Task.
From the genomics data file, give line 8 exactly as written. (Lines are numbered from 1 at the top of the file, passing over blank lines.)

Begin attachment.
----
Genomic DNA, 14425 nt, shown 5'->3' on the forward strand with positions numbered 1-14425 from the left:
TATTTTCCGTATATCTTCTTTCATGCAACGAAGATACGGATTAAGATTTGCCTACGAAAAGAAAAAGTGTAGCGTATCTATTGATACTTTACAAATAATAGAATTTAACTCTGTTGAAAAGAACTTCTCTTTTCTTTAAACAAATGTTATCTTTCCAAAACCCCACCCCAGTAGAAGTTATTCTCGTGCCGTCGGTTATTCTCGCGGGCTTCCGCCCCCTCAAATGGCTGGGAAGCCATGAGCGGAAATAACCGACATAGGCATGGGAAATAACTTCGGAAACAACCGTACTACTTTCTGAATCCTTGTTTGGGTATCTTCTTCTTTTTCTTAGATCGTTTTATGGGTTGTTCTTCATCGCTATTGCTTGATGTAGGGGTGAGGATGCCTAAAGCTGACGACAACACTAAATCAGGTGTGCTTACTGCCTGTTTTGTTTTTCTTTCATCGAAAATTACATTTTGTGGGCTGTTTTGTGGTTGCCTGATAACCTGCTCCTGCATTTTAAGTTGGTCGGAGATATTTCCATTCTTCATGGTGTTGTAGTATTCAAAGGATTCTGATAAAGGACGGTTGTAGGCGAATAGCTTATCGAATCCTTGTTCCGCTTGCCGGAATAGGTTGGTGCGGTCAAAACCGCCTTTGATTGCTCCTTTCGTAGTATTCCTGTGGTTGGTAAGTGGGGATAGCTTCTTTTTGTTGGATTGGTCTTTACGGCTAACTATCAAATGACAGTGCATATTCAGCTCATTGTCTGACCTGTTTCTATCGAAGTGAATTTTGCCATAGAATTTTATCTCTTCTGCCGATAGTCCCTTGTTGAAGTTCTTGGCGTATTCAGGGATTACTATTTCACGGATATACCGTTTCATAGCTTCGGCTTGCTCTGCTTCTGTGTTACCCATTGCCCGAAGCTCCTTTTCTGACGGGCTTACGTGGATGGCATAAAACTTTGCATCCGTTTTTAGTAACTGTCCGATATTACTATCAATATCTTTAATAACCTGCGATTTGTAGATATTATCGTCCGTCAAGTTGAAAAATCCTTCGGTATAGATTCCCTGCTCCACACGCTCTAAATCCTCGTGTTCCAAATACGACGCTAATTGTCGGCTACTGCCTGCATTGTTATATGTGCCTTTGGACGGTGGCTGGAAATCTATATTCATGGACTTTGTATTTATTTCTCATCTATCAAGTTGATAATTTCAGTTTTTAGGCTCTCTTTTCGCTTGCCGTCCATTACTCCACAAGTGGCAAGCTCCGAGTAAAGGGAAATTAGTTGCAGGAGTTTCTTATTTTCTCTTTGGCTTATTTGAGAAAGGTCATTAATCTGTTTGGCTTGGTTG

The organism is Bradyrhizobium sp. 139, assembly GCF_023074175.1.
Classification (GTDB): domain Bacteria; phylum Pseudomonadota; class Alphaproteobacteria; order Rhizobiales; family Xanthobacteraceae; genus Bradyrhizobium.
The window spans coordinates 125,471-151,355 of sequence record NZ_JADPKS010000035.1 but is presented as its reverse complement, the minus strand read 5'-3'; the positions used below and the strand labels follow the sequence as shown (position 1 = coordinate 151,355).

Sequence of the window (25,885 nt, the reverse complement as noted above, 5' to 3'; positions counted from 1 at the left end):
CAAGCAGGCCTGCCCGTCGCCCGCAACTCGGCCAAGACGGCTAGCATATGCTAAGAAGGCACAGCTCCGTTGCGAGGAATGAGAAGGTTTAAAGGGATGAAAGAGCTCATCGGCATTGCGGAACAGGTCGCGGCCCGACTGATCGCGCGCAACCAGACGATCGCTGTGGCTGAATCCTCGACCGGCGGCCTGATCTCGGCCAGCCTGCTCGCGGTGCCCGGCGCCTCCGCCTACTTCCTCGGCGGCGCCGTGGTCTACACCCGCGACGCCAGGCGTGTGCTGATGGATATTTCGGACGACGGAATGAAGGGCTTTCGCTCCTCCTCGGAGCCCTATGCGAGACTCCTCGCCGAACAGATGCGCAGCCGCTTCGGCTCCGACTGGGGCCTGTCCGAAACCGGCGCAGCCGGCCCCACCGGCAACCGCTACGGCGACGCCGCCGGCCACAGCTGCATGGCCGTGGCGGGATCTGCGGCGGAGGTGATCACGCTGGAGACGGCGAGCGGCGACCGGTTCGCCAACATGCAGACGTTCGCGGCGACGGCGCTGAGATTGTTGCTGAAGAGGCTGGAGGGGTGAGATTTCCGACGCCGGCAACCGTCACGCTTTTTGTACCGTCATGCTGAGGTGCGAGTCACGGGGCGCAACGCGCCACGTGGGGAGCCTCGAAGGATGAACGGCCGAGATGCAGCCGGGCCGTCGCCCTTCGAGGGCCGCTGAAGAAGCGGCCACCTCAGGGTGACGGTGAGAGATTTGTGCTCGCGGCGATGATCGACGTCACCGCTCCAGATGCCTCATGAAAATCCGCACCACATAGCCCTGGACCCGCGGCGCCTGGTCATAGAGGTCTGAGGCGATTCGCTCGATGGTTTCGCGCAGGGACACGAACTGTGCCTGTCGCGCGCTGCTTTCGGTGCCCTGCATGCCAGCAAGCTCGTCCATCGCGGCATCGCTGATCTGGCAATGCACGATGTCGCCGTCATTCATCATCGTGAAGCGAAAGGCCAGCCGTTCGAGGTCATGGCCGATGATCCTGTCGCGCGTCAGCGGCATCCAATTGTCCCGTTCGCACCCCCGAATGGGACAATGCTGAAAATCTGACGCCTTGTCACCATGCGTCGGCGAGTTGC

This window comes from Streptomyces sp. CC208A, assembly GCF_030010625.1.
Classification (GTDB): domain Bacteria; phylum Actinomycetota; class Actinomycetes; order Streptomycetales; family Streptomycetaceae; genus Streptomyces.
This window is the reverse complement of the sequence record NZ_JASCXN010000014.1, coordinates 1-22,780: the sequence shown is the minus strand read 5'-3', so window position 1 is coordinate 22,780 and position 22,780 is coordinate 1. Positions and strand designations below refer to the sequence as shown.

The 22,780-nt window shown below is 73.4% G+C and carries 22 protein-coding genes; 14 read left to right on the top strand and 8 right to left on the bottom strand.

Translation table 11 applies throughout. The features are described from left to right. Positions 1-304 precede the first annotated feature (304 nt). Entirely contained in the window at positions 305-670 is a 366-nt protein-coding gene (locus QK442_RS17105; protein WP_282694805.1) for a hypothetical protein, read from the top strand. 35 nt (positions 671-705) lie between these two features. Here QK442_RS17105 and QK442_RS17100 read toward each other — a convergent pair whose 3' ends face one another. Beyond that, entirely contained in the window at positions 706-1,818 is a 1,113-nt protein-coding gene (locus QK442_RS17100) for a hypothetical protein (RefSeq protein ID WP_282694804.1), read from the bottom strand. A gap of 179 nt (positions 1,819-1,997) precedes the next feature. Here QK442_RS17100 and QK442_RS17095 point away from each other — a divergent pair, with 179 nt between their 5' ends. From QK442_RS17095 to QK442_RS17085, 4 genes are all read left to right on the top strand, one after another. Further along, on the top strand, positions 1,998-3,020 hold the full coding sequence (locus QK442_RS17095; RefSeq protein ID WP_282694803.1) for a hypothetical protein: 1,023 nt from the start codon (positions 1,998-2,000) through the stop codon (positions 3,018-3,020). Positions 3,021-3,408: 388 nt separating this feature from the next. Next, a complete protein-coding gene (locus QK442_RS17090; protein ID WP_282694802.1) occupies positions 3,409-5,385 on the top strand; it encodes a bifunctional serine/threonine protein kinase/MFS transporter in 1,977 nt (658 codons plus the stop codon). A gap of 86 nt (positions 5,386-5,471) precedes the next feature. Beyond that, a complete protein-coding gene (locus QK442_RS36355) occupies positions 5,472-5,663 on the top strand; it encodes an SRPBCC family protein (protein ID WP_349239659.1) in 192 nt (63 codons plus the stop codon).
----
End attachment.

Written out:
This window comes from Streptomyces sp. CC208A, assembly GCF_030010625.1.